Truman School Associate Professor Dr. Mary Stegmaier Traveling to Macedonia to Observe Referendum Process
Truman School Associate Professor Dr. Mary Stegmaier is keeping very busy with world travels these days. After presenting her research at a conference in Prague over the summer, Dr. Stegmaier is now headed to Macedonia to serve as an election observer for the Organization for Security and Co-operation in Europe (OSCE). This is Dr. Stegmaier’s fifth election mission and her second time visiting Macedonia.
OSCE election observation missions include both long-term and short-term missions. The long-term observers are present for about a month. Short-term observers spend about a week engaging in various activities. The short-term mission includes two days of training to help observers gain an understanding of the local political climate. “As observers, we have briefings on the local media environment, election rules, campaign dynamics, political parties, ethnic and religious divisions and other topics that will help us engage knowledgeably with election officials and voters,” says Dr. Stegmaier.
The OSCE assigns observers to a region and once they arrive there, they receive additional briefings on the regional political dynamics from the long-term observers. The day before the election, the observers locate the polling stations and go to the municipal election office to watch how local officials are handling ballots and other election materials. Observers randomly select 10 polling stations to visit on Election Day.
On Election Day, observers visit polling stations and review items such as voter registration lists, ballots and ballot boxes. During the election, observers will watch elements of the voting process such as voter identification, voter signature, etc. Observers will also look for signs of voter intimidation such as groups of people gathered outside acting aggressively toward voters. Observers document their findings on a questionnaire printed on special paper using a digital pen connected to a smart phone. With this technology, the reports are transmitted to the OSCE immediately as they are recorded. Observers continue watching the process through the closing of the polling places including the counting of ballots and their transport to the municipal election office – making for a very long day.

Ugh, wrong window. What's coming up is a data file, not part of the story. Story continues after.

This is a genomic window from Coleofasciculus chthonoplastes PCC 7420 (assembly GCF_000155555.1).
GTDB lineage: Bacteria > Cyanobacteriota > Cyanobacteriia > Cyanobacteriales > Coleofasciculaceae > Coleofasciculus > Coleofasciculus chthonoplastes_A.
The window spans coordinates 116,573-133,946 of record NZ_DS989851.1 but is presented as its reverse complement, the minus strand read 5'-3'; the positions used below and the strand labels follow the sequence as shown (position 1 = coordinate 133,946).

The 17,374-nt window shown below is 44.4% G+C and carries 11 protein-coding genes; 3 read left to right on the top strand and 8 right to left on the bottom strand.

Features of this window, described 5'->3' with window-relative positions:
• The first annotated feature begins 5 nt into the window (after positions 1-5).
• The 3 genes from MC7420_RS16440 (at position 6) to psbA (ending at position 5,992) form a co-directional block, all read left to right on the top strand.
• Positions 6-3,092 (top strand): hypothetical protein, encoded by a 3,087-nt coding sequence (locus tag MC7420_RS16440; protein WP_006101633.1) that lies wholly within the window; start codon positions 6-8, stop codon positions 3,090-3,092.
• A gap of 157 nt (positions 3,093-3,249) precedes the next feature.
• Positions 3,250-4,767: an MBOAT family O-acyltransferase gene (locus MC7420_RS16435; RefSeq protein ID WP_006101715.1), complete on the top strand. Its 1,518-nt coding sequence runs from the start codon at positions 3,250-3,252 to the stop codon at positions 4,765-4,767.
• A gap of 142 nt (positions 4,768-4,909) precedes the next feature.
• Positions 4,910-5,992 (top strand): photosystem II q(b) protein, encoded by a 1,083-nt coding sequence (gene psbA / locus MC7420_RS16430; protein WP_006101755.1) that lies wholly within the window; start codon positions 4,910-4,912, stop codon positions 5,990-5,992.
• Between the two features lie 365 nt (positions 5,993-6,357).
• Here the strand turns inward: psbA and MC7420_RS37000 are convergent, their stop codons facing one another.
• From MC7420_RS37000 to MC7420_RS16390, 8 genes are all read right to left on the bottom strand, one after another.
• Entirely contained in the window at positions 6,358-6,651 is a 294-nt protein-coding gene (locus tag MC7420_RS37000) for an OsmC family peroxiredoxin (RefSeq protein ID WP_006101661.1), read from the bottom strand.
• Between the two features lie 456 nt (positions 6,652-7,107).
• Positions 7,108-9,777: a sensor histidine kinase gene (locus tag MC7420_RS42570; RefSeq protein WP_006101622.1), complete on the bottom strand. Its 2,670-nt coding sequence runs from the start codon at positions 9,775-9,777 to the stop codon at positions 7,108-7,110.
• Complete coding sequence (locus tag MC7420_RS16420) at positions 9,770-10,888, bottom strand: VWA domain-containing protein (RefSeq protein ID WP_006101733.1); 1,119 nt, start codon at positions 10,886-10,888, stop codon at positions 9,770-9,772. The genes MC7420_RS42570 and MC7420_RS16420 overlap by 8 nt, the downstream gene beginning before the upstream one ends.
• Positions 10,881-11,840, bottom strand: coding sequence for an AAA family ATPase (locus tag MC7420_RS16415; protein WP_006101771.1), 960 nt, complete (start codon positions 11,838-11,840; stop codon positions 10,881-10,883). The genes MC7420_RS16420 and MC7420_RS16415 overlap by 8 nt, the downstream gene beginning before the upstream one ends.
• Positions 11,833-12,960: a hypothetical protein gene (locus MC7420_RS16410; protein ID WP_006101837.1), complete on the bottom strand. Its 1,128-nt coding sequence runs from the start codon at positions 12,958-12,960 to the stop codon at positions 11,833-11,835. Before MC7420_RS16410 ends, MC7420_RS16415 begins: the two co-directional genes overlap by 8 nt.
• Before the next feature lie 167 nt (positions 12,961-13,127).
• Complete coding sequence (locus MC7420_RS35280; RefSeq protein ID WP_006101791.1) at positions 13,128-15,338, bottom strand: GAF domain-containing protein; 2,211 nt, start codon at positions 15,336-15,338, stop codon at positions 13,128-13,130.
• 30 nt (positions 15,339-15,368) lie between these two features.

The OSCE compiles data from all observers and conducts statistical analysis to assess the overall election process and produces a report. The purpose of the report is to provide a summary of the quality of the election and the adherence to the local election laws and international standards for democratic elections. Dr. Stegmaier explains that “ultimately, the OSCE report provides the people and their government recommendations for how the country can improve election administration in the future.”
On her upcoming trip, Dr. Stegmaier will be observing a referendum on changing the country’s name to The Republic of North Macedonia. This change is a result of an agreement between Greece and Macedonia to address a controversy between the countries arising from when Macedonia was established in 1991 as one of the successor states of the former Yugoslavia. Greece is opposed to the use of the name Macedonia, as it is the name of Greece’s northern territory. Greece has continued to veto Macedonia’s entrance into North Atlantic Treaty Organization (NATO) and the European Union over this issue. Although passage of the referendum is not the last step in the process, it is considered a very important step to gauge public support for the name change.